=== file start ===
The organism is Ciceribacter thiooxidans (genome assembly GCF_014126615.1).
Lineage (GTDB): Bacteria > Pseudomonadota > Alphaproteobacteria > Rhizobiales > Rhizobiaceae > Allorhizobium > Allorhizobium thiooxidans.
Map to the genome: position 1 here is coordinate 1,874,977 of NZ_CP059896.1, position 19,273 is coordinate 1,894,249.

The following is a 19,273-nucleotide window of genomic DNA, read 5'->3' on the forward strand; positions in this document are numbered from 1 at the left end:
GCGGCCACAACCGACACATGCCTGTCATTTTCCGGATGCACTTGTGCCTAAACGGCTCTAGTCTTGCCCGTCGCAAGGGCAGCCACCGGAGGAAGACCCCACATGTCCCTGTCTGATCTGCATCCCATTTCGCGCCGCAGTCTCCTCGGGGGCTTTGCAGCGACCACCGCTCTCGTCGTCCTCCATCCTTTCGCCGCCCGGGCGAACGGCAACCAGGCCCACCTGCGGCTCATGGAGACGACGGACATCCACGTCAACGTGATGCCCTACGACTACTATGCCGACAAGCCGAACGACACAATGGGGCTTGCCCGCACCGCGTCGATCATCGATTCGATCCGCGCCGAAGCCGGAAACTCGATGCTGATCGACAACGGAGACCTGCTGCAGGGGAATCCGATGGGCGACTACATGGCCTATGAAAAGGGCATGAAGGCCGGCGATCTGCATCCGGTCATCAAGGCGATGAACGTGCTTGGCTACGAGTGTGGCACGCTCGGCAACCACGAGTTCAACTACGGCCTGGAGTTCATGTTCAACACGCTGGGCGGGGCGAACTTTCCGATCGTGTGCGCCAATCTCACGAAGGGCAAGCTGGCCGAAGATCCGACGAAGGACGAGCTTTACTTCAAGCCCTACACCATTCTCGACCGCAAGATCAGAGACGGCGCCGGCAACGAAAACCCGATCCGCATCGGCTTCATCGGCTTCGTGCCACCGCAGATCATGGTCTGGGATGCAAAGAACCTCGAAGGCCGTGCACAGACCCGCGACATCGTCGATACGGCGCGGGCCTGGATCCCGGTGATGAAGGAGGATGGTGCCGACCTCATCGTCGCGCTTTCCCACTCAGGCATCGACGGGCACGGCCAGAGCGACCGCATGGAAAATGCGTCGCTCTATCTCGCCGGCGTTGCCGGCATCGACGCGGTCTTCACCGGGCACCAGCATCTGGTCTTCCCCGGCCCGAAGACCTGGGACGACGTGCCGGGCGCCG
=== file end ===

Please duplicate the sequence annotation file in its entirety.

The organism is Ciceribacter thiooxidans (genome assembly GCF_014126615.1).
Lineage (GTDB): Bacteria > Pseudomonadota > Alphaproteobacteria > Rhizobiales > Rhizobiaceae > Allorhizobium > Allorhizobium thiooxidans.
Map to the genome: position 1 here is coordinate 1,874,977 of NZ_CP059896.1, position 19,273 is coordinate 1,894,249.

The following is a 19,273-nucleotide window of genomic DNA, read 5'->3' on the forward strand; positions in this document are numbered from 1 at the left end:
GCGGCCACAACCGACACATGCCTGTCATTTTCCGGATGCACTTGTGCCTAAACGGCTCTAGTCTTGCCCGTCGCAAGGGCAGCCACCGGAGGAAGACCCCACATGTCCCTGTCTGATCTGCATCCCATTTCGCGCCGCAGTCTCCTCGGGGGCTTTGCAGCGACCACCGCTCTCGTCGTCCTCCATCCTTTCGCCGCCCGGGCGAACGGCAACCAGGCCCACCTGCGGCTCATGGAGACGACGGACATCCACGTCAACGTGATGCCCTACGACTACTATGCCGACAAGCCGAACGACACAATGGGGCTTGCCCGCACCGCGTCGATCATCGATTCGATCCGCGCCGAAGCCGGAAACTCGATGCTGATCGACAACGGAGACCTGCTGCAGGGGAATCCGATGGGCGACTACATGGCCTATGAAAAGGGCATGAAGGCCGGCGATCTGCATCCGGTCATCAAGGCGATGAACGTGCTTGGCTACGAGTGTGGCACGCTCGGCAACCACGAGTTCAACTACGGCCTGGAGTTCATGTTCAACACGCTGGGCGGGGCGAACTTTCCGATCGTGTGCGCCAATCTCACGAAGGGCAAGCTGGCCGAAGATCCGACGAAGGACGAGCTTTACTTCAAGCCCTACACCATTCTCGACCGCAAGATCAGAGACGGCGCCGGCAACGAAAACCCGATCCGCATCGGCTTCATCGGCTTCGTGCCACCGCAGATCATGGTCTGGGATGCAAAGAACCTCGAAGGCCGTGCACAGACCCGCGACATCGTCGATACGGCGCGGGCCTGGATCCCGGTGATGAAGGAGGATGGTGCCGACCTCATCGTCGCGCTTTCCCACTCAGGCATCGACGGGCACGGCCAGAGCGACCGCATGGAAAATGCGTCGCTCTATCTCGCCGGCGTTGCCGGCATCGACGCGGTCTTCACCGGGCACCAGCATCTGGTCTTCCCCGGCCCGAAGACCTGGGACGACGTGCCGGGCGCCG